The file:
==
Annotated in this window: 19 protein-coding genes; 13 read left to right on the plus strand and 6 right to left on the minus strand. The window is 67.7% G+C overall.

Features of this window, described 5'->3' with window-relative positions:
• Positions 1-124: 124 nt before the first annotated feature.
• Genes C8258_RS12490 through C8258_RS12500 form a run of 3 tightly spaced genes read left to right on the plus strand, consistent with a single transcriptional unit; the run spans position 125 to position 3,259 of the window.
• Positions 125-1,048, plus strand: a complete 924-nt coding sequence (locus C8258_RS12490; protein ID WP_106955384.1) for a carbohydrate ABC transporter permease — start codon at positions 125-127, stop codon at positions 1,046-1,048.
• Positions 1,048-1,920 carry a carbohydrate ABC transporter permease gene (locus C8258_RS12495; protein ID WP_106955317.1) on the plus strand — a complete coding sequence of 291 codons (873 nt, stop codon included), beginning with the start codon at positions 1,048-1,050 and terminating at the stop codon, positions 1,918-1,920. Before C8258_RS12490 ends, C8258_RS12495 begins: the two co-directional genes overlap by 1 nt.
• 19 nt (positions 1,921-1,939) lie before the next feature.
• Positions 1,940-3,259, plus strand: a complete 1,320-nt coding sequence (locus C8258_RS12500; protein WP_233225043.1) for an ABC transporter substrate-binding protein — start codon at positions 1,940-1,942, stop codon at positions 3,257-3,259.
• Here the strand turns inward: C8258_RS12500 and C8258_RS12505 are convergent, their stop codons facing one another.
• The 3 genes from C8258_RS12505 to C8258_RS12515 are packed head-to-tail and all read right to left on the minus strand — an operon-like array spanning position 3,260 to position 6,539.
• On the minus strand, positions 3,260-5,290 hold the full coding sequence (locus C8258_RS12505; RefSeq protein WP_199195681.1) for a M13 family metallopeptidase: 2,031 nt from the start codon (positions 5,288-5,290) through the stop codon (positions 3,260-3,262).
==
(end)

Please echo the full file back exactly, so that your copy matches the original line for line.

Annotated in this window: 19 protein-coding genes; 13 read left to right on the plus strand and 6 right to left on the minus strand. The window is 67.7% G+C overall.

Features of this window, described 5'->3' with window-relative positions:
• Positions 1-124: 124 nt before the first annotated feature.
• Genes C8258_RS12490 through C8258_RS12500 form a run of 3 tightly spaced genes read left to right on the plus strand, consistent with a single transcriptional unit; the run spans position 125 to position 3,259 of the window.
• Positions 125-1,048, plus strand: a complete 924-nt coding sequence (locus C8258_RS12490; protein ID WP_106955384.1) for a carbohydrate ABC transporter permease — start codon at positions 125-127, stop codon at positions 1,046-1,048.
• Positions 1,048-1,920 carry a carbohydrate ABC transporter permease gene (locus C8258_RS12495; protein ID WP_106955317.1) on the plus strand — a complete coding sequence of 291 codons (873 nt, stop codon included), beginning with the start codon at positions 1,048-1,050 and terminating at the stop codon, positions 1,918-1,920. Before C8258_RS12490 ends, C8258_RS12495 begins: the two co-directional genes overlap by 1 nt.
• 19 nt (positions 1,921-1,939) lie before the next feature.
• Positions 1,940-3,259, plus strand: a complete 1,320-nt coding sequence (locus C8258_RS12500; protein WP_233225043.1) for an ABC transporter substrate-binding protein — start codon at positions 1,940-1,942, stop codon at positions 3,257-3,259.
• Here the strand turns inward: C8258_RS12500 and C8258_RS12505 are convergent, their stop codons facing one another.
• The 3 genes from C8258_RS12505 to C8258_RS12515 are packed head-to-tail and all read right to left on the minus strand — an operon-like array spanning position 3,260 to position 6,539.
• On the minus strand, positions 3,260-5,290 hold the full coding sequence (locus C8258_RS12505; RefSeq protein WP_199195681.1) for a M13 family metallopeptidase: 2,031 nt from the start codon (positions 5,288-5,290) through the stop codon (positions 3,260-3,262).